Expression of emotion is extremely rare for Anand, whose phlegmatic demeanour and stoical calm have earned him the unofficial title of the 'nicest world champion ever'.
Never one for mind games, has this evident lack of nastiness ever worked against him, particularly when challenged by more combative opponents?
"It sort of evens itself out. The times when I really wanted to pick a fight cancels out the occasions when I'm glad that I didn't waste my energy on someone," he explains, before quickly clarifying that he's not overly attached to this nice-guy image.
Anand recollects how Anatoly Karpov once made him wait 40 minutes before a game in Dortmund in 1997, a tactic that almost impelled him into going up to the arbiter and registering a protest.
Eventually, he let the matter pass.
Looking back, Anand wishes he had been more confrontational.
"There are significant advantages to standing your ground. But you must also be comfortable with yourself. It's a strange balance."
Intriguingly, some of Anand's sporting heroes have been rather dissimilar to his own style.
In chess, he always admired the great Bobby Fischer, but outside of it, he developed an appreciation for the maverick talents of John McEnroe, the fiery American tennis player infamous for his temper (Anand, in fact, took tennis lessons as a youngster, but eventually abandoned the sport in favour of chess).
Living in Madrid also endeared him to Zinedine Zidane, the occasionally petulant Frenchman who played for Real Madrid at the time.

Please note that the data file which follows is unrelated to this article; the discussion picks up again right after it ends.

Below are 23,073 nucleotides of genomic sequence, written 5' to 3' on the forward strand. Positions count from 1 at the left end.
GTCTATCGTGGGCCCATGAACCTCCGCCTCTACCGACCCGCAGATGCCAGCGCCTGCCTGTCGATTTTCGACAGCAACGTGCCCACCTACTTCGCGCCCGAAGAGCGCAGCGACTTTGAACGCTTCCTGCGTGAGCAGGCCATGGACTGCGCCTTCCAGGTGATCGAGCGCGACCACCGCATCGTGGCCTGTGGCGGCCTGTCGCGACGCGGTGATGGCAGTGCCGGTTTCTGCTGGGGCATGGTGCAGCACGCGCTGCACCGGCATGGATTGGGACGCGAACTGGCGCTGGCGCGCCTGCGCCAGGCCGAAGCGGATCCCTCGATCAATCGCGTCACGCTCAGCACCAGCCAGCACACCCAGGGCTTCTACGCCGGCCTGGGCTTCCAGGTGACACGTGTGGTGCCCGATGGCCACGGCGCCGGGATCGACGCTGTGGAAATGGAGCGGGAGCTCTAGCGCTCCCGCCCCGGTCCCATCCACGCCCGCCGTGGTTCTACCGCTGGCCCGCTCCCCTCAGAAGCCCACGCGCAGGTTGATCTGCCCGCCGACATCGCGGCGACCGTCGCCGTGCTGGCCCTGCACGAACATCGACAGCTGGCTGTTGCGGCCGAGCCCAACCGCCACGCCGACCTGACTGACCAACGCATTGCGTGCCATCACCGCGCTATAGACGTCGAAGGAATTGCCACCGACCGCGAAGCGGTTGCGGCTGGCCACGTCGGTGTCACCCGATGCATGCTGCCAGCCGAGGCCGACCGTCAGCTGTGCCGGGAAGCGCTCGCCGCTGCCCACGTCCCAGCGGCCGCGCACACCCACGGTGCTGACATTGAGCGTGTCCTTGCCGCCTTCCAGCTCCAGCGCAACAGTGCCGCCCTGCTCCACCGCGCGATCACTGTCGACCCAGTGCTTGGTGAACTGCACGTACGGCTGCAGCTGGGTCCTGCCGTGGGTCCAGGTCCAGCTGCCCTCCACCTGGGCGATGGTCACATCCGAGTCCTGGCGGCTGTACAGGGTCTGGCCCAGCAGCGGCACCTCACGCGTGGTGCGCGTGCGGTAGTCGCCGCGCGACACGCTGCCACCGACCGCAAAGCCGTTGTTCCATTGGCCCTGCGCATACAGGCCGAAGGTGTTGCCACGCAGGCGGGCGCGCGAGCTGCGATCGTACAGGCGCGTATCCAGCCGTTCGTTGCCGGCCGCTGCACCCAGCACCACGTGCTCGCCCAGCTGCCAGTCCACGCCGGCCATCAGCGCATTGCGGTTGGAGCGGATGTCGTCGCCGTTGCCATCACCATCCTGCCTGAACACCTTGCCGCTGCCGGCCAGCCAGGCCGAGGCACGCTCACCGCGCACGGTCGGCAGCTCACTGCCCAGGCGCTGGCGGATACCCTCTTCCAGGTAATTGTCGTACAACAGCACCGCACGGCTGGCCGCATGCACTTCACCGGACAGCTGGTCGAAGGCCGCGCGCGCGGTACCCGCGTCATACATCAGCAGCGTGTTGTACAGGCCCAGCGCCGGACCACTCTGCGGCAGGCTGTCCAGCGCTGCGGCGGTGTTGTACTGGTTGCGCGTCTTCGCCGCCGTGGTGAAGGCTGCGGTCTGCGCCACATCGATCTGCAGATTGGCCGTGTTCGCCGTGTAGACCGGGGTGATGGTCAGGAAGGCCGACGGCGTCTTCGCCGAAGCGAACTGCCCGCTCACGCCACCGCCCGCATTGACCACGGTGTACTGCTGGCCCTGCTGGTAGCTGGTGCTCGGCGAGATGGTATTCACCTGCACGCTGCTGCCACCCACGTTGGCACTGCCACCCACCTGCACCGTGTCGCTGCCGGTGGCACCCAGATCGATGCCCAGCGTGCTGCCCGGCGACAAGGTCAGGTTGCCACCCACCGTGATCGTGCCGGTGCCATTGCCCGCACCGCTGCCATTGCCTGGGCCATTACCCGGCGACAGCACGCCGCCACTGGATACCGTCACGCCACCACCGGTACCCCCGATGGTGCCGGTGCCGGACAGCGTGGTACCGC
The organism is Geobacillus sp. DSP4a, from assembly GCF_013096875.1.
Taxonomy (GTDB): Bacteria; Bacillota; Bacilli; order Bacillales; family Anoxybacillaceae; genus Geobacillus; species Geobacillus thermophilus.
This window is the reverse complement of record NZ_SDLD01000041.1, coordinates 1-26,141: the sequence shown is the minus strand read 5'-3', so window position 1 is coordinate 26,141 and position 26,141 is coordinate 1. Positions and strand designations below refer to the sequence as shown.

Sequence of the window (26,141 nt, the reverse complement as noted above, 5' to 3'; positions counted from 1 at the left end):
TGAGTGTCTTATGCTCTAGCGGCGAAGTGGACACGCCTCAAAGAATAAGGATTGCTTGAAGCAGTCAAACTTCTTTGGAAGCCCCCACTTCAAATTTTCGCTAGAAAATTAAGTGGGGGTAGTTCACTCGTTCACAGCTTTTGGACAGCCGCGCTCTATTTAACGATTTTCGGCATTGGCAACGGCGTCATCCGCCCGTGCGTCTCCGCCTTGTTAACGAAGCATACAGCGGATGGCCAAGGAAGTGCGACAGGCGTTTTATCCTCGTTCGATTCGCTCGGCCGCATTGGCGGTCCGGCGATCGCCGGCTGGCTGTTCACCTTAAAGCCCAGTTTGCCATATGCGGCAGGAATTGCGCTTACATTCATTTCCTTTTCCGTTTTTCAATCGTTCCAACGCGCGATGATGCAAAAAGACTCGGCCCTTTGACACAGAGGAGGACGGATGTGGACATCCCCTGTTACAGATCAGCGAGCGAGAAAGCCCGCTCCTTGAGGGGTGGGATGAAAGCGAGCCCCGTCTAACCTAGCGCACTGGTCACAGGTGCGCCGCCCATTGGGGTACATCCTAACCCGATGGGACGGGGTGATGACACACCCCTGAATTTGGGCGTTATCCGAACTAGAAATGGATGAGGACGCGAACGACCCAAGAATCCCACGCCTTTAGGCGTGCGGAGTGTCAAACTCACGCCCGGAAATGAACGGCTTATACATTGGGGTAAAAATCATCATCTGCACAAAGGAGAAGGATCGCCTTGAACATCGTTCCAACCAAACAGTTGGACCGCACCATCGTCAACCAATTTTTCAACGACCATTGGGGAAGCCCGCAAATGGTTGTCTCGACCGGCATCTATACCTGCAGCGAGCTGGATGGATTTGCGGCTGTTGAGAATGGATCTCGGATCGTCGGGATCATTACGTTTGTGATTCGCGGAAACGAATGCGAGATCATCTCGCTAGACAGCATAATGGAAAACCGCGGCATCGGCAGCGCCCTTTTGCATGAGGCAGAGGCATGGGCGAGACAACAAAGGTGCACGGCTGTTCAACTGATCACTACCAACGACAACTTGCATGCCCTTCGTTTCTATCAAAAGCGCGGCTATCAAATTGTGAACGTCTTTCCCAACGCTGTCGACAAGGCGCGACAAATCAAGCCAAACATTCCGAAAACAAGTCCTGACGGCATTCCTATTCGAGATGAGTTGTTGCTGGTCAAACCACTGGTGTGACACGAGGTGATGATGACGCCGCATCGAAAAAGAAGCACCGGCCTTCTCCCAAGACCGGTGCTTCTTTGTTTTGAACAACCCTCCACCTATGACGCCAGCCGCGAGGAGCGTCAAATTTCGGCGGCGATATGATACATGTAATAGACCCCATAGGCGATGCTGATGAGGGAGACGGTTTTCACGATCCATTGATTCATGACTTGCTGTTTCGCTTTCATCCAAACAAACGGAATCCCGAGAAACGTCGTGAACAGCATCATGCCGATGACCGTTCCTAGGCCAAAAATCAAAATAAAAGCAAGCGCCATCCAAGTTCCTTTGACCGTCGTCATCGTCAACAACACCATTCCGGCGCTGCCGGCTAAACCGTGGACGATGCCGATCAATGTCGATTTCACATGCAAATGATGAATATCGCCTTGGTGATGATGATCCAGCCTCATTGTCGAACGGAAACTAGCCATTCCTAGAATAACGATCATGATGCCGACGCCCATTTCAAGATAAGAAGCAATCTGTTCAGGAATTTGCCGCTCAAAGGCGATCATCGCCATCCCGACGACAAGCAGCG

Anand still follows Real, which Zidane now manages, very closely.
"I guess I enjoy watching other people do what I'm too lazy to do," he laughs.
Closer home, Anand has been impressed by the likes of R Praggnanandhaa, Nihal Sarin, D Gukesh and Raunak Sadhwani.
Anand's success down the years has helped India establish a stellar talent pool.
In 1988, he became India's first Grandmaster; the country currently has 65.
Not to mention that with more academies and better financial support, playing the game at the highest level has become easier.
"The best part is that these guys have so much time on their side. Plus they are equally good at different time formats. One of them, I'm sure, will make it big," he feels.
As for Anand himself, results in the last few years have slid.
He did win the World Rapid Chess Championship in Riyadh in 2017, but there is a general consensus among observers -- confirmed by Carlsen and Wesley So in recent weeks -- that Anand is over the hill.
Which only seems natural, since chess players normally start to fade away once they cross 35.
By that yardstick, Anand's consistency has been truly remarkable -- he has featured in the world's top 10 since 1991, a quite astonishing feat.
Even now, he hopes to remain "reasonably competitive".
"I like to challenge myself. Competing against players much younger than me is something that I want to keep doing."
That is commendable since so many years of constant competition can be mentally draining.
Anand sometimes like to take long walks and listen to music -- Frank Sinatra's My Way is a favourite -- to deal with the pressure that comes with playing chess at such an unforgivingly high level.
He acknowledges that at his age, maintaining concentration levels -- particularly in rapid tournaments -- is tough.
"You just have to find something to do. Sometimes, I take my computer to events (as he did in Riyadh) to keep focus," he says.
Given the strain, how long can he go on?
"I don't know... not more than five years, I suppose. But I definitely feel that I'm getting closer."